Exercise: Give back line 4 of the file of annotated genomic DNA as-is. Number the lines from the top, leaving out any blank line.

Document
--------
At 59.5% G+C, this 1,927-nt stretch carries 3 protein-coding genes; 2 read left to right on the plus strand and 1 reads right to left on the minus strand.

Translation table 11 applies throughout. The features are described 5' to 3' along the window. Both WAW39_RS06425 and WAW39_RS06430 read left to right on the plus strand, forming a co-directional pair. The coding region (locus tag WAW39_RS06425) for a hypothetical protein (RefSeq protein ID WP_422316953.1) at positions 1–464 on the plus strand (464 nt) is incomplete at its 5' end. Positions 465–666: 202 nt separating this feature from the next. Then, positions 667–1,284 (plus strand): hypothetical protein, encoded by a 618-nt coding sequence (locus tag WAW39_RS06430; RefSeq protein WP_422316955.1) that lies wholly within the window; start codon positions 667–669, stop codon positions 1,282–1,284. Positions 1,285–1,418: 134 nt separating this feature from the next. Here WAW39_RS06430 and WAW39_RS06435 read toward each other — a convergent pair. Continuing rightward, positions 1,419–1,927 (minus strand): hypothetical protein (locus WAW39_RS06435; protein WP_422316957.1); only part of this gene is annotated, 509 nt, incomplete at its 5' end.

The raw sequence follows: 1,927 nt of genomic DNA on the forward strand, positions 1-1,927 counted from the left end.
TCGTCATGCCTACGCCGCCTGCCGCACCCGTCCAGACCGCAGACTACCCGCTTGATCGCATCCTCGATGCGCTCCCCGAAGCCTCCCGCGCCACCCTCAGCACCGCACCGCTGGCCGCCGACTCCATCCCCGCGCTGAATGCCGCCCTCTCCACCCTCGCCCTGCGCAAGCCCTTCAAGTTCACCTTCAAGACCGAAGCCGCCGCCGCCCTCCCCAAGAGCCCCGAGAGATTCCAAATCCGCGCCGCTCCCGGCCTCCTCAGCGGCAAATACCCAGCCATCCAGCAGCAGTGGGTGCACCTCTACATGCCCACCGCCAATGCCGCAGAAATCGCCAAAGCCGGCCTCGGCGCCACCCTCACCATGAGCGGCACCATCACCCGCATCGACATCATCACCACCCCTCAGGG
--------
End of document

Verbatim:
TCGTCATGCCTACGCCGCCTGCCGCACCCGTCCAGACCGCAGACTACCCGCTTGATCGCATCCTCGATGCGCTCCCCGAAGCCTCCCGCGCCACCCTCAGCACCGCACCGCTGGCCGCCGACTCCATCCCCGCGCTGAATGCCGCCCTCTCCACCCTCGCCCTGCGCAAGCCCTTCAAGTTCACCTTCAAGACCGAAGCCGCCGCCGCCCTCCCCAAGAGCCCCGAGAGATTCCAAATCCGCGCCGCTCCCGGCCTCCTCAGCGGCAAATACCCAGCCATCCAGCAGCAGTGGGTGCACCTCTACATGCCCACCGCCAATGCCGCAGAAATCGCCAAAGCCGGCCTCGGCGCCACCCTCACCATGAGCGGCACCATCACCCGCATCGACATCATCACCACCCCTCAGGG